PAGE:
Black Sea

More than simply a catch-all, the “Black Sea” pulls together the multiple civilizations that have populated the littoral, ranging freely from Bolgars on the Danube with the “relatives” on the Volga, to Genoese traders, to the short-lived kingdom of Trabzon.

Caucasus

The Caucasus became absolutely central to the Russian Imperial Imagination.

Eurasia

This theme addresses the issue of Russia being something unique to the rest of Europe; it overlaps, for example, with the relationship between Greece and Scythia. And as Central Asia becomes absorbed into the empire, Eurasia becomes more important as a cultural as well as political concept. It includes “perednaia Aziia,” a combination of the southern Caucasus, or “zakavkaze,” and northern Asia Minor. The polyglot Khazars also fit here, because they lay between the two civilizations.

Numismatics

This is were it all began, with antiquarians collecting coins. P. S. Savelev pressed the archeology over the numismatics in organizing the Russian Archeological Society. Coins became much more than collectors’ items, though, transforming into indicators of economic contacts and the evolution of states. By 1902 archeologists were producing maps of where different types of coins had been found.

Paleography/Epigraphy

Sreznevskii gave lectures on this at St. Petersburg: Slaviano-russkaia paleografiia XI-XIV vv. Also, F. I. Bulgakov and others. Considers manuscripts up to 17th, so Old Church Slavoinc included, as well as runes. Epigraphy and the translation of inscriptions belongs, such as Latyshev’s work.

Chora Church

The Chora Church was part of a monastery complex in Constantinople, an exemplar of the 14th-century Palaeologian Renaissance. After the Ottoman conquest, it was transformed into the Kakhrie-dzhami mosque.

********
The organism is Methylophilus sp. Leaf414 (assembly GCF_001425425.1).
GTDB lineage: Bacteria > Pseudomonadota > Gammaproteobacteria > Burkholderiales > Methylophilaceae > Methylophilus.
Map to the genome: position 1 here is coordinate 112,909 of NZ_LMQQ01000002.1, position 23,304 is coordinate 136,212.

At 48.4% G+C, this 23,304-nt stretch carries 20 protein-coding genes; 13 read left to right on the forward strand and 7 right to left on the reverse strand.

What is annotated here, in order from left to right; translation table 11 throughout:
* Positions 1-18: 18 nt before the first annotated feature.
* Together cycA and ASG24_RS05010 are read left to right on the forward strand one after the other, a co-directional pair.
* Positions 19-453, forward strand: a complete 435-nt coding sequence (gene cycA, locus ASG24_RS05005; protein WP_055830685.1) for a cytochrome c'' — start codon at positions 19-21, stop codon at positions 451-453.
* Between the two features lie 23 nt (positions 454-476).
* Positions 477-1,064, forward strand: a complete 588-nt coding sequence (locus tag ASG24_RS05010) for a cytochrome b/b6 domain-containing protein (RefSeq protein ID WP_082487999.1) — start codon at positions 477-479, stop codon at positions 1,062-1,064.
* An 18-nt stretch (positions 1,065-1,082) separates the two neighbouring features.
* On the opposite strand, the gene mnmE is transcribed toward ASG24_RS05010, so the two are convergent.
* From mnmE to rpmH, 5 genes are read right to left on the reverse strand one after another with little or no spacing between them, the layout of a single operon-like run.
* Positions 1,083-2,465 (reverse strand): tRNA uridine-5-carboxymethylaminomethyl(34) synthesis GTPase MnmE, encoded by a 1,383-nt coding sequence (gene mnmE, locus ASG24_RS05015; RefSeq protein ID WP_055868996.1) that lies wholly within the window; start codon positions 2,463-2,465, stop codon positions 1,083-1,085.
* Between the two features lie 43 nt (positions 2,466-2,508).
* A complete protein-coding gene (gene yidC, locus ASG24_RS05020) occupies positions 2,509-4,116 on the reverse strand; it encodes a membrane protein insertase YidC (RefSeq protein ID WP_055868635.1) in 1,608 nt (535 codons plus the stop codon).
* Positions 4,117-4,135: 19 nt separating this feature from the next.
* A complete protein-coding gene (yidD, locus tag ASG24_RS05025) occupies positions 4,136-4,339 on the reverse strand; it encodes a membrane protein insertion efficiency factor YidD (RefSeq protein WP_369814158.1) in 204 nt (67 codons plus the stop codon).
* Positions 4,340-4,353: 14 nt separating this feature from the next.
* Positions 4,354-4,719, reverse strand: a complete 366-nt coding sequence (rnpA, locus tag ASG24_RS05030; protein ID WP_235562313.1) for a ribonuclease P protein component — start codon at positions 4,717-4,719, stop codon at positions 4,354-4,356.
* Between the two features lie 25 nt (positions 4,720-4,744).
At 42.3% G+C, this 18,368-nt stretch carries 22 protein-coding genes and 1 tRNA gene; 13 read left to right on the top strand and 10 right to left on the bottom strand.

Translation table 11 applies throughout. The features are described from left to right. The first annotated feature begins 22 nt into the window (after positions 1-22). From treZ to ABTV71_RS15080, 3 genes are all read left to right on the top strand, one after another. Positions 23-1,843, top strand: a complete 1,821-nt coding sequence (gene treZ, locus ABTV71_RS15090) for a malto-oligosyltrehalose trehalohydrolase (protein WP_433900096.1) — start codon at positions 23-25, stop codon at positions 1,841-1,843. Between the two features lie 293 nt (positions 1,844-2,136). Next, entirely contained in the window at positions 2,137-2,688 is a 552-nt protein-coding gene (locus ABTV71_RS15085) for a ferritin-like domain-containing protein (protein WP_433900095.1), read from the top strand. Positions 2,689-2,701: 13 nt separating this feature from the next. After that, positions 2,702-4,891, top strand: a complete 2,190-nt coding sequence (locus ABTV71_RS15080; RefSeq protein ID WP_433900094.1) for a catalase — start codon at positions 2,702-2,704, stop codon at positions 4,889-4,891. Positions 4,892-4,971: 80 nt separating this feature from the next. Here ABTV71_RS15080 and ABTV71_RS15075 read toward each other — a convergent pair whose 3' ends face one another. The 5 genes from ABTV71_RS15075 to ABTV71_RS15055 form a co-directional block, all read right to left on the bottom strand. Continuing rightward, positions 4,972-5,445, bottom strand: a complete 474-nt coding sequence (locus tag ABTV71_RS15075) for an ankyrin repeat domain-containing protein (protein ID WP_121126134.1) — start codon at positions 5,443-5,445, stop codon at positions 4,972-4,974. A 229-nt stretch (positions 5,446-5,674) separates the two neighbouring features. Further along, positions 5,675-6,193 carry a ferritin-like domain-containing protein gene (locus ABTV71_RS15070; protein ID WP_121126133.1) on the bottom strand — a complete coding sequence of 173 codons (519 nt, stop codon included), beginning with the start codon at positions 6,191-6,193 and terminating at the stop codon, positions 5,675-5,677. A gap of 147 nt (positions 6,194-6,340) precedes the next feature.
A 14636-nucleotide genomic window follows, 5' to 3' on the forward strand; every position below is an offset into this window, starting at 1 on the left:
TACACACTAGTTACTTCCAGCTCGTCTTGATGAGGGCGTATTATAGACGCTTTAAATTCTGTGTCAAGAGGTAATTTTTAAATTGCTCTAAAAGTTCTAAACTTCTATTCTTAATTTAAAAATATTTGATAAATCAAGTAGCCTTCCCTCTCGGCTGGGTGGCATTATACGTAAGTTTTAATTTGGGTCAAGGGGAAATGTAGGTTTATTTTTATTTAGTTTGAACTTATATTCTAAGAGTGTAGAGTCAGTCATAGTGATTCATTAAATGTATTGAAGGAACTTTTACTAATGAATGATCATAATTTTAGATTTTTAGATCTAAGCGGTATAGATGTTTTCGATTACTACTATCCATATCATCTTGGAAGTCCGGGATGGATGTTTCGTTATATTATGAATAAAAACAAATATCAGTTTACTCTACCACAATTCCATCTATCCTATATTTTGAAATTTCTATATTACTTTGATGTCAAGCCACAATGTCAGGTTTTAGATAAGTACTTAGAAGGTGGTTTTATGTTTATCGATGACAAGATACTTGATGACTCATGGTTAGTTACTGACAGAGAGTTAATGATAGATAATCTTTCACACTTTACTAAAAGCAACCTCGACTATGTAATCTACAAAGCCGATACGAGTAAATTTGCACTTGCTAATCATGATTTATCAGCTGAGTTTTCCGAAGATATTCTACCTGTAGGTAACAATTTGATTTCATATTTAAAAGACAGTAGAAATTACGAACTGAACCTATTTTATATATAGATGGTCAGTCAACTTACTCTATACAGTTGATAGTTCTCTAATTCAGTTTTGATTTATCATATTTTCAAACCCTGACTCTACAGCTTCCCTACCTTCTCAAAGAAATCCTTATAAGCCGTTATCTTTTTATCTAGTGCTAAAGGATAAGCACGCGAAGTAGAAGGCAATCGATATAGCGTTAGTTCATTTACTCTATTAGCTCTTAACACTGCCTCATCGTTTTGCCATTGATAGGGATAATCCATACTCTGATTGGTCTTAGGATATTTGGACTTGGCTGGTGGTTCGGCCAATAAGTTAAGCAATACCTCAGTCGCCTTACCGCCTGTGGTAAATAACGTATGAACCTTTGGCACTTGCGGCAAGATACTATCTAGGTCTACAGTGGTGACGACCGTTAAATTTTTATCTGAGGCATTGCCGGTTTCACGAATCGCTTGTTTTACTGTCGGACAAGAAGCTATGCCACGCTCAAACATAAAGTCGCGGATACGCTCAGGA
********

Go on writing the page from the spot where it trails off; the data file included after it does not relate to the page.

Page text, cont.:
Toprakkale Fortress

A fortress built by Urartan King Rusa I, 735-713 BCE, although it did not prove stout enough to protect Urartu from Assyria.

Poruzhenko, M. G.

A professor of Slavic philology at New Russia University, Poruzhenko specialized in Bulgaria; emigrating there during the Civil War, he taught Russian literature at the University of Sophia and was active in emigre circles. He had served as secretary of the Odessa Society, 1890-192.il War

Uvarova, P. S.

Her biographies tend to emphasize that she had inspired Lev Tolstoi’s Kitty Shcherbatskaia in “Anna Karenina,” but play down her role as the most formidable female scientist in Imperial Russia. To be fair, she always subjugated herself to her husband, Alexei, even for the 30 years following his death in which she organized the congresses, published the essays from them, developed the Caucasus Museum, and fought to open locally based museums of antiquities throughout the empire. She excavated and published extensively, and her first love were the Christian artefacts in the Caucasus. Professionalism in Russian archeology is unimaginable without her.

Turaev, B. A.

Born in Minsk and educated first in Vilna, Boris Turaev pioneered in Egyptology in Imperial Russia. He worked in the museums of all the European capitals before returning to St. Petersburg University to begin lecturing on “The Ancient East,” which also included the Caucasus, Central Asia, and Persia. He also traveled to Russian regional museums to study the Egyptian artefacts each had on display. Curator of the Egyptian section of the Museum of Fine Arts name for Alexander III, he also, with Nikolai Marr, began the journal “Christian East” in 1912.